She found him on top of the pyramid, sitting on one of the big stone blocks, watching the sky above. He didn’t acknowledge her presence, but given the stories her father had told her about the uncanny abilities of the Jedi, he had to know she was there.
She found herself reluctant to interrupt his solitude, but they were running short on time. “We’ll be awarding medals to Luke and Captain Solo in a few hours, with all the pomp we can manage.” Leia paused, considering her words. “We would all be honored if you would award them, General Kenobi.”
He had turned to face her as she spoke. He stood, arms folded, watching her. She felt suddenly like a child addressing an elder, and straightened her spine. She was a princess of Alderaan, and not intimidated by anyone. “We will, of course, provide you with better clothes—I’ll talk to the quartermaster about finding you a uniform. General Dodonna will be able to lend you appropriate insignia.”
“Thank you, but no,” General Kenobi said. He was looking … almost through her, as if he saw someone else standing in her place.
“No to what?” Leia asked, confused. “The new clothes?” She eyed his dirty, patched robes with distaste—she couldn’t imagine why he would want to keep them.
“And the ceremony,” he said.
Leia blinked, the diplomatic face her father had drilled into her from a young age slipping into place. “May I ask why? It would be a boost to the Alliance’s morale to have General Kenobi publicly bestow such honors on its new generation of heroes. You were a great soldier of the Old Republic. Such continuity is very important.”
“I understand,” Kenobi replied. “But I am not a soldier, and in truth never was one. It is not my place, nor is it my task.”
“You were a Jedi, a General in the Republic Army,” Leia said. “How can you say you are not a soldier?”
“I am a Jedi,” he replied. “But that does not mean soldier.” Kenobi raised his chin, and suddenly he looked like a man who had led armies into battle and negotiated treaties between warring factions. “We put aside the will of the Force and the traditions of our Order to serve the needs of the Republic, and in the end failed both. I will not make the same mistake again.”
“How can you call it a mistake?” Leia asked. “Even in hindsight. As corrupt as the Republic was, the banking guilds and Trade Federation were worse. And if the Separatists had won, Palpatine would still have tried to build his Empire.” She shook her head, remembering her father’s dealings with the man and his lackeys. “He is altogether too corrupt and power-hungry to have been content to give up his powers once the emergency had passed.”
“A Jedi’s first duty must be to the will of the Force,” Kenobi said. “The Force does not wish the Sith to rule the galaxy, and so I will gladly work alongside your people in their struggle against Palpatine and Vader. But the Force cares little about the specifics of which government rules. We forgot that. If we had been more concerned with serving the Force and less concerned with serving the Republic, Palpatine would not have been able to take us by surprise and much bloodshed and evil might have been averted.”
“But regardless of what happened twenty years ago, the Sith rule the galaxy now,” Leia burst out, impatient with his philosophizing. “You know as well as I do that Palpatine is a Sith, and everyone knows that Vader is one. If the Force doesn’t want them to rule, then the Force must want you to join our cause and fight against them!”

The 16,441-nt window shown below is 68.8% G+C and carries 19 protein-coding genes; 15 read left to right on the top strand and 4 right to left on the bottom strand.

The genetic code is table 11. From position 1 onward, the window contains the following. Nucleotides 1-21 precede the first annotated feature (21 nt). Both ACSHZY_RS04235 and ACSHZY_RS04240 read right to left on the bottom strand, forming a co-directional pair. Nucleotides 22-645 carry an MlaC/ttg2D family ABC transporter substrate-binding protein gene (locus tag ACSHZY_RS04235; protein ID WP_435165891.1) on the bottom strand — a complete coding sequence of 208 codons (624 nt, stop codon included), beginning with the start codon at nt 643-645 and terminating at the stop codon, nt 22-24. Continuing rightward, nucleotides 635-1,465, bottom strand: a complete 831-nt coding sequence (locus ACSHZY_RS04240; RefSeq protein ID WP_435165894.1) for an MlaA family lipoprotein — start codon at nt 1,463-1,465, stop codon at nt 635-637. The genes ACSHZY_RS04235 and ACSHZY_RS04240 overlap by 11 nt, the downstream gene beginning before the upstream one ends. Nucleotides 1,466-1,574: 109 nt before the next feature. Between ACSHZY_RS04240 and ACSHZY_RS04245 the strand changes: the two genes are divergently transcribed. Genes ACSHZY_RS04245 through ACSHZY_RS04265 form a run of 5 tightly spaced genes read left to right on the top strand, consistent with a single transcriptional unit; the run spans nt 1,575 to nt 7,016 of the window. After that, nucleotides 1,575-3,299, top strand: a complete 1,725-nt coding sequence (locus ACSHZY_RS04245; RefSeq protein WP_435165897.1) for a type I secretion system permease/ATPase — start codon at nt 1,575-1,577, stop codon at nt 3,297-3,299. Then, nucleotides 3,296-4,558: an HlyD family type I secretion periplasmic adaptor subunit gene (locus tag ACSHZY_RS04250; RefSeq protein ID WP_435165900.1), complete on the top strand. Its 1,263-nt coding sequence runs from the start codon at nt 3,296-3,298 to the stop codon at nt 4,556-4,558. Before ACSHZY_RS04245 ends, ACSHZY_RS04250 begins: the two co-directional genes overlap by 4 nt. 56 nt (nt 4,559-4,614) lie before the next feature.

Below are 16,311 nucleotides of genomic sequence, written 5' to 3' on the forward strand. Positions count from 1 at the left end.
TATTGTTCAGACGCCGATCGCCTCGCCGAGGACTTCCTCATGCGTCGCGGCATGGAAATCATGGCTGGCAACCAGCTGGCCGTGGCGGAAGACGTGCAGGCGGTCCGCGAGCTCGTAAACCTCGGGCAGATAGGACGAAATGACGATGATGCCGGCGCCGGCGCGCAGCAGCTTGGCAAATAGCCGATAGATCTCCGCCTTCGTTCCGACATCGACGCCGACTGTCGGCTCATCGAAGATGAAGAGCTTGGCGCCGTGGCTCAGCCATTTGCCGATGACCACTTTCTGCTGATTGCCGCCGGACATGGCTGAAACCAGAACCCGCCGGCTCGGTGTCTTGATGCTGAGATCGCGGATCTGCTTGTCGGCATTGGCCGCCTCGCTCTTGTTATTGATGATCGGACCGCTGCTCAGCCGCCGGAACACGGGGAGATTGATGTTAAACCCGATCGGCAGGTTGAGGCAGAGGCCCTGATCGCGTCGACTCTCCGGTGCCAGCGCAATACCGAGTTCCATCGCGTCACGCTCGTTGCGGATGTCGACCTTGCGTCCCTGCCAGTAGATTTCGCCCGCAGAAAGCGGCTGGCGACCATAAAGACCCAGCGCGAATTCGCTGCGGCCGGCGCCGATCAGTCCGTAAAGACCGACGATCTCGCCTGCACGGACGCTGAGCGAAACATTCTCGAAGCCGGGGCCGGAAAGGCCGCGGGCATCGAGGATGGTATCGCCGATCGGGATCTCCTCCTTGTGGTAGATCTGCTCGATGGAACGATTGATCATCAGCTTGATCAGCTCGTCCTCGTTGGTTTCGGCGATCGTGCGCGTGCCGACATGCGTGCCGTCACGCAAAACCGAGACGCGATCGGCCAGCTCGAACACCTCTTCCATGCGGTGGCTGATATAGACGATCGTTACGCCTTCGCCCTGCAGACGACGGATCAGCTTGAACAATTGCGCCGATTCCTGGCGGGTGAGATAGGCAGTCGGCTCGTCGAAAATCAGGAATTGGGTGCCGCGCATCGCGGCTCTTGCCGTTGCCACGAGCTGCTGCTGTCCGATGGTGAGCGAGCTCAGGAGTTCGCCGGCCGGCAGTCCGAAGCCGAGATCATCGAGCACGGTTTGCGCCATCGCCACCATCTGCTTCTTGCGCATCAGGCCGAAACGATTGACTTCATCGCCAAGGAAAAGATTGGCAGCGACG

“Sometimes soldiers are necessary,” Kenobi replied. “That does not mean that all who serve must be soldiers.” His face softened, and he gave her a slight smile. “I understand the needs of your Alliance, and you may give Luke his medal. I will provide what counsel and guidance I can, and serve where I am needed. But not as a soldier. Not even as a general.”
“We are trying to build a military out of defectors, malcontents, and civilians,” Leia said. “We need someone like you. Someone with experience. More than that, we need a hero, especially a hero of the Republic we are trying to re-create.”
“You will make new heroes for yourself,” Kenobi replied. “In my experience, a ‘hero’ is most often an ordinary person simply trying to do the right thing in extraordinary circumstances. Most acts of heroism pass almost unnoticed, particularly in such dark times—it is in Palpatine’s interest to ensure that no one ever hears of them. It will do your Alliance much better, in the long run, to find the heroes in your own ranks and make them known, than to hang your morale on the old glories of a bygone era. Make your heroes people that everyone can aspire to be—people everyone can identify with. As they learn to believe in people who are no better than themselves, they will also learn to believe in themselves, and you will find that belief is what will sustain your Alliance through the darkest of times.”
Leia frowned. “Do you believe that the usurpation of the Old Republic by Palpatine’s New Order was enabled by the fact that the Republic’s greatest heroes were the Jedi?”
“To a degree, yes,” Kenobi replied. “Many revered us almost as gods, though we never sought that.”
“And when gods fail, what can mere mortals do?” Leia said. “I see your point.” She did not agree with his insistence that he should not take up his rank as a general again, but she would not win the argument now, so it was time for a compromise. Best to take up the subject again, later, when she could be better prepared for debate. “Very well. Luke will receive his medal, and we would appreciate your presence on the dais by the Alliance’s leadership.”
“That would be acceptable,” Kenobi said.
Leia eyed his shabby clothes once more. “Will you at least agree to accept new civilian clothes, if you will not take a uniform? Perhaps we can find something similar to a Jedi robe.”
Kenobi smiled. “Now, that, your Highness, is an offer I can accept without qualms.”
“I will see to it,” Leia said.